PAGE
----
BNP Paribas was sentenced to five years probation by a U.S. judge on Friday in connection with a record $8.9bn settlement resolving claims that it violated sanctions against Sudan, Cuba and Iran.
Salsa, music, mojitos, rum, and fun beat through the veins of Cuba.
BNP Paribas pleaded guilty in Manhattan federal court to violating U.S. sanctions after agreeing last week to pay a record $8.97bn to resolve state and federal probes that reached the highest echelons of French and American diplomacy.
JPMorgan unwittingly helped BNP Paribas violate U.S. sanctions as the bank hid billions of dollars in transactions involving Sudan and Cuba, according to court documents and people with knowledge of the matter.
In December 2005, ABN Amro reached an $80m settlement with US regulators over breaking sanctions against Iran, Cuba and Sudan. And for one compliance official at BNP Paribas – where concerns had been raised about the same issues – the cat was now out of the bag.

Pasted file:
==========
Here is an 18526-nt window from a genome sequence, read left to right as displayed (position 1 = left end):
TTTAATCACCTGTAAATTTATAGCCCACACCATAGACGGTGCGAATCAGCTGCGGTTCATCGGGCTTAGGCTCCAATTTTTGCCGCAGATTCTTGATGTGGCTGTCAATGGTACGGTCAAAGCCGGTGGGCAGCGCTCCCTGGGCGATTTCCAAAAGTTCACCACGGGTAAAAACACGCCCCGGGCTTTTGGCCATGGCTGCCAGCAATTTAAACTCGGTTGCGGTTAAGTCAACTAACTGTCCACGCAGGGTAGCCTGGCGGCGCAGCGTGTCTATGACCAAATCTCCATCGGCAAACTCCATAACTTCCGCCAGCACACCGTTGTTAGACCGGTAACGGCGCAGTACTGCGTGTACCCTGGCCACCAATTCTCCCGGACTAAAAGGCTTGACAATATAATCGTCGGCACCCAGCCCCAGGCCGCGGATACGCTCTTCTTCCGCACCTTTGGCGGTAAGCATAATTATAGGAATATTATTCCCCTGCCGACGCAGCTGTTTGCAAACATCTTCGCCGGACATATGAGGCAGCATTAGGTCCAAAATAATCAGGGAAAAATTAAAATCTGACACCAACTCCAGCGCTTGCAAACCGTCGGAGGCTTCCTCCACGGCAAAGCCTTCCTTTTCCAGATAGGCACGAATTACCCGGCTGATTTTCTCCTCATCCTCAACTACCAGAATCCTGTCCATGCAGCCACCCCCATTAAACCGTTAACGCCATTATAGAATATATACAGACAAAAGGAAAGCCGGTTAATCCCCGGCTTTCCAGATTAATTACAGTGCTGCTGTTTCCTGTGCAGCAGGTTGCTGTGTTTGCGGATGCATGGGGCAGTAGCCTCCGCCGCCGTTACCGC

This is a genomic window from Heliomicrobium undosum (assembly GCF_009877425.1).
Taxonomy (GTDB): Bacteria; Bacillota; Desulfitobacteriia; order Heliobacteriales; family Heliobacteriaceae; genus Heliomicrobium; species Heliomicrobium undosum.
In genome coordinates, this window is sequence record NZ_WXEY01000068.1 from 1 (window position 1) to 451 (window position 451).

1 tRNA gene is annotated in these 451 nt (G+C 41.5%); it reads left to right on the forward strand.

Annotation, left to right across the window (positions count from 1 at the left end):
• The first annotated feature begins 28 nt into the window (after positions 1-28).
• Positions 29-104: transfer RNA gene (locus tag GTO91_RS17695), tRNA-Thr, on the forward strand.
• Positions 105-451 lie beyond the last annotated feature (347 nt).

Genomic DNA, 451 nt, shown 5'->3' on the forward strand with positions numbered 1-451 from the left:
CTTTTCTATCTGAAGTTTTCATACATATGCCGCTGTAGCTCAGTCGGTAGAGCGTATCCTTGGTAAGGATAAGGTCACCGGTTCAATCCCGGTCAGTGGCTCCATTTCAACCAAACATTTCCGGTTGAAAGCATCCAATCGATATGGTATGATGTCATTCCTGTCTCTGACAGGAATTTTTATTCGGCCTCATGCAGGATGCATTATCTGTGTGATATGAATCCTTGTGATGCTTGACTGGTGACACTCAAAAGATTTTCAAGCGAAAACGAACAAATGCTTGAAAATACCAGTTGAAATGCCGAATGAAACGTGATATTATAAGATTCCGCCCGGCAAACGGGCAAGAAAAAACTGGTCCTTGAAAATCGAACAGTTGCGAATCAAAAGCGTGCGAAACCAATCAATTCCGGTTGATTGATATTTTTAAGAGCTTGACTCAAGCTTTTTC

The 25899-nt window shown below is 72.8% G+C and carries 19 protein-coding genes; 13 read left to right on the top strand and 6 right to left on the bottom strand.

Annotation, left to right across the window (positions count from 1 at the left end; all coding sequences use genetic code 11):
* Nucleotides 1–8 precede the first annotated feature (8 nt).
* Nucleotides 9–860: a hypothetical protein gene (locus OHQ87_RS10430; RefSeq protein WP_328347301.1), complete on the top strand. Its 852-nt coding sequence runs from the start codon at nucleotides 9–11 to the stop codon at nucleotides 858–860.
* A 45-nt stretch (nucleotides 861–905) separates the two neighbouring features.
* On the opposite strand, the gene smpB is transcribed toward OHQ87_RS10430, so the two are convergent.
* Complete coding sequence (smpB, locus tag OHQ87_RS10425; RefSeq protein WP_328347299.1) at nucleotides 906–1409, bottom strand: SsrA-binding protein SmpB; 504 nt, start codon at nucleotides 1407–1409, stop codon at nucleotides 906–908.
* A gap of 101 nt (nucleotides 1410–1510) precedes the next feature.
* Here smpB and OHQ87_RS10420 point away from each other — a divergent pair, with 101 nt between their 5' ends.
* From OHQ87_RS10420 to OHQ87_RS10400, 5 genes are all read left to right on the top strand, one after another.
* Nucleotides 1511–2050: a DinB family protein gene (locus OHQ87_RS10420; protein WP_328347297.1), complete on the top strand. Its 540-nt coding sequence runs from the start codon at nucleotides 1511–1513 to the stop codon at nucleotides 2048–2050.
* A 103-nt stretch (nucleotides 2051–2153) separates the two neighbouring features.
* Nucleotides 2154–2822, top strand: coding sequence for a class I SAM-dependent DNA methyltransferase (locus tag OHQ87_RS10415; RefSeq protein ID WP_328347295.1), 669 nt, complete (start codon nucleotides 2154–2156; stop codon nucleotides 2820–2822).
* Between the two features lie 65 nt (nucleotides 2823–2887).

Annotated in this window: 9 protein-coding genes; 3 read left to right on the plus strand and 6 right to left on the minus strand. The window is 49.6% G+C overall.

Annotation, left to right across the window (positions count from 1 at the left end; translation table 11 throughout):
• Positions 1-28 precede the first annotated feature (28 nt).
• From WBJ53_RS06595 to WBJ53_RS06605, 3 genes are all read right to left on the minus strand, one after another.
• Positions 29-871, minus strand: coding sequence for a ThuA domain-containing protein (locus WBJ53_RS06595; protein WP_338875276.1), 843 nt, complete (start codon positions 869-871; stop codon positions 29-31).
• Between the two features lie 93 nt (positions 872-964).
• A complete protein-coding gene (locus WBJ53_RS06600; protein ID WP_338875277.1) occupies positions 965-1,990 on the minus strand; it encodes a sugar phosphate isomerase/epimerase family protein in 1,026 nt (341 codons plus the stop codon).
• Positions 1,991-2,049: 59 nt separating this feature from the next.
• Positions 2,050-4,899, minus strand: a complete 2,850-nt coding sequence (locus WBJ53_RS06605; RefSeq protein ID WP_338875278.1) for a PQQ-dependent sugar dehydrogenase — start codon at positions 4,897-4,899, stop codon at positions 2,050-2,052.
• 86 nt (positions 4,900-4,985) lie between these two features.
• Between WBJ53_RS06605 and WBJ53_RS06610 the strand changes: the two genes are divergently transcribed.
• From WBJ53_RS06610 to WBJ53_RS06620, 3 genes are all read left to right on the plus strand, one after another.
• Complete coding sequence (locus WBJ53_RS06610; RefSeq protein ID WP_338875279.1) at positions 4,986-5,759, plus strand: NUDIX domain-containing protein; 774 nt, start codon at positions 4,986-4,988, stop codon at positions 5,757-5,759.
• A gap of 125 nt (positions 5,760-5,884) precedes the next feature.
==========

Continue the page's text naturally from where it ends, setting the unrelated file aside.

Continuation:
US authorities will announce early this week that French banking giant BNP Paribas has agreed to pay an $8.9bn fine for allegedly violating sanctions rules, reports suggest.
BNP Paribas, seeking to settle claims it violated U.S. sanctions, is close to an agreement with New York state’s top banking regulator that would curtail some of its dollar-clearing operations for as long as a year, according to a person familiar with the matter.
Brazilian third tier outfit Madureira have created one of the most distinctive kits in footballing history, by incorporating the face of Che Guevara.
"Isn’t Asia de Cuba a little passé?" asked Tom, my veritable man about Soho. While Tom and I have different tastes in terms of style and fashion (it’s questionable whether we have any sense of either), I saw where he was coming from.
When Paul Ryan arrives in Tampa Bay on his first visit as the newly announced junior half of Mitt Romney's White House ticket this weekend, he will feel the heat. But it won't be anything to do with Florida's blistering summer temperatures.